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December 3, 1999

December 3, 1999

Box Comments ? Patents

Assistant Commissioner for Patent

Washington D.C. 20231

Attention: Hiram H. Bernstein.

Sir:

I would like co submit the following in response to request for comments on the proposed new rules for implementing the PTO Business Calls published in the October 4, 1999 issue of the Federal Register.

These comments represent solely my own opinions and are not intended to represent opinions or positions of any other attorney at Limbach & Limbach or of the firm itself.

First the PTO should be highly commended for listening to comments on the various topics put forth last summer and refraining from issuing new rules in many of the areas proposed.

The proposal to amend Rule 14 to provide that the PTO will no longer give status information or access on applications claiming priority of an application identified by the requestor retracts important information currently available to inventors and companies, namely whether a patent application is still pending which claims priority of an application which is already known to the requestor. The ability to determine whether or not a continuing application is still pending is an important piece of information in a party's determination as to whether to proceed with planned activities. Removal of the right to receive this information is in conflict with the PTO?s attitude against submarine patents. This proposed amendment should be retracted.

The procedures for simplifying assertion of entitlement to small entity status seemed practical. The concept is sensible and I am looking forward to seeing how these procedures will work in practice.

Box Comments - Patents

December 3, 1999

Page 2

With respect: to Sections 1.97 and 1.98 (Information Disclosure Statements) the Office is again to be commended for refraining from instituting a number of the proposals floated earlier this year. However, with respect to consideration of references by the Examiner, referring to the previously issued guidelines for reviewing requests for reexaminations, the carryover into this section (which unfortunately was expected) is basically inconsistent with the IDS procedures. To say on the one hand that applicants are not required to submit comments about references which are in English and on the other hand to suggest that should the applicant describe the references in an IDS, such references will be considered to be "discussed" and thus equivalent to references fully considered by the Examiner, does nothing more than make it desirable for applicants to submit IDS's with a lengthy list of documents each described somewhat so that all the references will legally have "been considered" by the Examiner. This, in addition to presenting an unrealistic picture of what occurred during examination, will significantly increase the cost to applicants particularly to individual inventors, of filing an IDS. The PTO should adhere to its present procedure that description of the references in the English language is not required, and that no advantage is to be obtained by providing a description.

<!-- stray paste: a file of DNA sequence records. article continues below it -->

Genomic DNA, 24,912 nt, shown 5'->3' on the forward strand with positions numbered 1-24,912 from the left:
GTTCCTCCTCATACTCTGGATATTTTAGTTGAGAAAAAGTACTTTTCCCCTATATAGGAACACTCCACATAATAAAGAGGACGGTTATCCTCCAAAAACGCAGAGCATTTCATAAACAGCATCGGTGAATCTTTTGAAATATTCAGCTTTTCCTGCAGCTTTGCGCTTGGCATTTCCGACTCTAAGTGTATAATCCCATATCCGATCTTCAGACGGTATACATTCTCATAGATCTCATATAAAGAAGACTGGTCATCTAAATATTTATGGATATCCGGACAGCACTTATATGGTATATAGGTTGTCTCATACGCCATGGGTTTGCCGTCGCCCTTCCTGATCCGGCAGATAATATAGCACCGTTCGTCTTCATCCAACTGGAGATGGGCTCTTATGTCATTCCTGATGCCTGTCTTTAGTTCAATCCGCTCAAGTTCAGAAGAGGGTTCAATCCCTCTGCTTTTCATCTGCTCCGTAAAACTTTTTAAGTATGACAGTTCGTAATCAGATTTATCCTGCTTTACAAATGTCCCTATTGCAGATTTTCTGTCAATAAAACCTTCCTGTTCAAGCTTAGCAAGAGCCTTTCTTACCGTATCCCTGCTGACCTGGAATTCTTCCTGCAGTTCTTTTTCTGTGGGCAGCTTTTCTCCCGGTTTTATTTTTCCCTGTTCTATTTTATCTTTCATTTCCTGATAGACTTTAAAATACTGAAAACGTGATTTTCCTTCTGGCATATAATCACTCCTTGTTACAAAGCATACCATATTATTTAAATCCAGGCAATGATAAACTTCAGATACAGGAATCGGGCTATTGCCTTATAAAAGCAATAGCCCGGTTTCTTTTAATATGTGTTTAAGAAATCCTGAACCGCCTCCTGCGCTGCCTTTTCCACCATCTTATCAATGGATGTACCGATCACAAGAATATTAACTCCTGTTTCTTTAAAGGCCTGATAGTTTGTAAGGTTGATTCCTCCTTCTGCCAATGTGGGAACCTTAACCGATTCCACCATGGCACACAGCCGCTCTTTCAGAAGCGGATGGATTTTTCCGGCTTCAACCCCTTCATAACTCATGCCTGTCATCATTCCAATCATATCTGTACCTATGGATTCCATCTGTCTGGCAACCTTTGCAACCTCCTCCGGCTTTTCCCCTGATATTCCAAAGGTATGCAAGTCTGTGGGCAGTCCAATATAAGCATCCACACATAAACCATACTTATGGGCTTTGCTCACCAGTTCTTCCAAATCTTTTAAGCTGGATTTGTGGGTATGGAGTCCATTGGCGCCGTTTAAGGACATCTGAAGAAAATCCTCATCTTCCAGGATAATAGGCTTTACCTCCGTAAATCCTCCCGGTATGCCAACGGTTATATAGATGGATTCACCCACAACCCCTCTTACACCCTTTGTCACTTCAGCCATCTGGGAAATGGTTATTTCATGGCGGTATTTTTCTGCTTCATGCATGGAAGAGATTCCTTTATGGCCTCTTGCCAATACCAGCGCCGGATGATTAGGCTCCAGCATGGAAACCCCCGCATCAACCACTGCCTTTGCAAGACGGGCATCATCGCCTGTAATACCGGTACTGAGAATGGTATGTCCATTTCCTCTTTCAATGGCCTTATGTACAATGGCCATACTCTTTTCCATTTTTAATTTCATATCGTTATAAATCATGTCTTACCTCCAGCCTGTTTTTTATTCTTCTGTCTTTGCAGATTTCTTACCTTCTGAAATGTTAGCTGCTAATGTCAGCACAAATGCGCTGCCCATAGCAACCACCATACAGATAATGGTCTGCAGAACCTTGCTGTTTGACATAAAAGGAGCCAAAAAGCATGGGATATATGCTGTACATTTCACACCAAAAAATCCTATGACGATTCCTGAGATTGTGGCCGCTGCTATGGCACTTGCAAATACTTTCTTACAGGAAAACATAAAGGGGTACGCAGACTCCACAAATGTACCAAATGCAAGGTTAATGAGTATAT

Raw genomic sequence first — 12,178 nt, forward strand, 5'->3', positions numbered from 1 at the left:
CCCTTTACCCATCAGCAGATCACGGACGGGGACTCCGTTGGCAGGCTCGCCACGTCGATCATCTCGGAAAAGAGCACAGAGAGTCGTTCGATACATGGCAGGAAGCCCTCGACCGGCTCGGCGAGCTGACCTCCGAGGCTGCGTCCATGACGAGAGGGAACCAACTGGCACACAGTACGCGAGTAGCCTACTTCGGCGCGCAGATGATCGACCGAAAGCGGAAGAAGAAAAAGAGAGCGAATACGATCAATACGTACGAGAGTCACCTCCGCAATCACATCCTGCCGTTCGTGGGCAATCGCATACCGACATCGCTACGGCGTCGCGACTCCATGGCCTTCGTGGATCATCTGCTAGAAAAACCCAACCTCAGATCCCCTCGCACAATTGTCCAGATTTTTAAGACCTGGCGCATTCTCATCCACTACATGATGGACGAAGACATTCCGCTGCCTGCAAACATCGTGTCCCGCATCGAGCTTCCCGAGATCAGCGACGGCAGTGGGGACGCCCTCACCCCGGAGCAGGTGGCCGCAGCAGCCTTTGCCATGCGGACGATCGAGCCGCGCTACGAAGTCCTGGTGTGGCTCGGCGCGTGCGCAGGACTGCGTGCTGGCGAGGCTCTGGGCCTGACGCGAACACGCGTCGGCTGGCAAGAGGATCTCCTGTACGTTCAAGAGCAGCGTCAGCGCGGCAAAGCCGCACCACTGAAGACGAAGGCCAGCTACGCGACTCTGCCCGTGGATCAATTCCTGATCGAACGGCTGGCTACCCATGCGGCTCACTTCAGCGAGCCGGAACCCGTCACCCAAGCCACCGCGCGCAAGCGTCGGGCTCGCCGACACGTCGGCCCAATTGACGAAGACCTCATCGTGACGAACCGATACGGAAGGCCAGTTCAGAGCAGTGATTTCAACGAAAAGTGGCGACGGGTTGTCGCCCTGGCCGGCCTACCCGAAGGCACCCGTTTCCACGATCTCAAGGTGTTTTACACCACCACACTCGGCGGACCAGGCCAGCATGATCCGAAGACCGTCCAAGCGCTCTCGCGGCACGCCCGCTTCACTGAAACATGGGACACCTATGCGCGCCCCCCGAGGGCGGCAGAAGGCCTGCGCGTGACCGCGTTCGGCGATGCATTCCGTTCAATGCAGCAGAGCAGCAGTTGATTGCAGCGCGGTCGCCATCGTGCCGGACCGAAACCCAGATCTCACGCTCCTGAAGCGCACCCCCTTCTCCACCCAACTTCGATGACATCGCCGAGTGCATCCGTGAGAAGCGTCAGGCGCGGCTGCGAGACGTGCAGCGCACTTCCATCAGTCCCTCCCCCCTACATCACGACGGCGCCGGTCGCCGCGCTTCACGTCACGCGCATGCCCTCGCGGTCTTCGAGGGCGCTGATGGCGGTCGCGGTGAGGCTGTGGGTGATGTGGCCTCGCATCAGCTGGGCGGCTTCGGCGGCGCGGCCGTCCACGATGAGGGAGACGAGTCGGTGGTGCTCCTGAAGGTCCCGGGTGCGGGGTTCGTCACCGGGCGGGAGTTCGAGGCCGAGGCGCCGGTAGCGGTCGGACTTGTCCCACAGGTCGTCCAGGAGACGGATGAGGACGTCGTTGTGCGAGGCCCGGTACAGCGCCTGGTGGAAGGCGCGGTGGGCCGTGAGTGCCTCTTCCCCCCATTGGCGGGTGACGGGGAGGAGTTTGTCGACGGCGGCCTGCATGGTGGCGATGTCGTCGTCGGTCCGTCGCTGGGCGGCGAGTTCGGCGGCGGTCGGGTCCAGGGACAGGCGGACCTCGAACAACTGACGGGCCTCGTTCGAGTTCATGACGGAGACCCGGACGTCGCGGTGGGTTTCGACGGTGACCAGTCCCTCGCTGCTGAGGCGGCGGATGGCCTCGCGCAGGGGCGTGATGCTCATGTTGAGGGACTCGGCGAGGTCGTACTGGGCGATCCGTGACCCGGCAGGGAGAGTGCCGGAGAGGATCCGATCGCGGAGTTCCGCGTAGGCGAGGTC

The proposal for new rule 105 is totally unwarranted and the rule as written is an unwarranted extension of PTO authority.

While it is true that the PTO has certain inherent authority to request additional information, the attitude taken in the comments and the nature of the comments made indicate that the PTO is planning to extend its authority to require the applicant to conduct work on behalf of the PTO to an unwarranted extent. On the one hand I certainly agree that clarification of the date of a reference submitted by a party is something which the PTO has a right to request from that party; however, this is about the most innocuous example of those mentioned in the comments. The PTO's position that when any request for information is made the applicant must make a good faith attempt to obtain the requested information or make a reasonable inquiry is an unwarranted extension of authority. For example, should the PTO ask whether there is a commercial database available which could be searched for a particular aspect of the invention, then require the applicant to make an attempt to locate such databases prior to responding that the applicant is not aware of any such. There is absolutely no basis for assumption of authority by

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Box Comments ? Patents

December 3, 1999

Page 3

the PTO to require the applicant to conduct such a search for commercial databases.

Similarly a requirement of submission of any non-patent literature or patents used to draft the application or used in the invention process is not warranted. This procedure, which is similar to that required by the Chinese Patent *Office, requires an applicant or inventor to go back to what may be years of inventive effort to insure that every piece of literature read or considered in any way by the inventor during this period be submitted whether or not it is relevant to the invention as finally developed and claimed. Likewise a requirement for mark-ups of reformatted or continuation-in-part applications provide additional hardship to inventors, particularly small inventors and is not warranted.

Very truly yours

LIMBACH & LIMBACH LLP

LIMBACH LLP

Joel Q. Ackerman

Joel Q. Ackerman JOA:pg

United States Patent and Trademark Office
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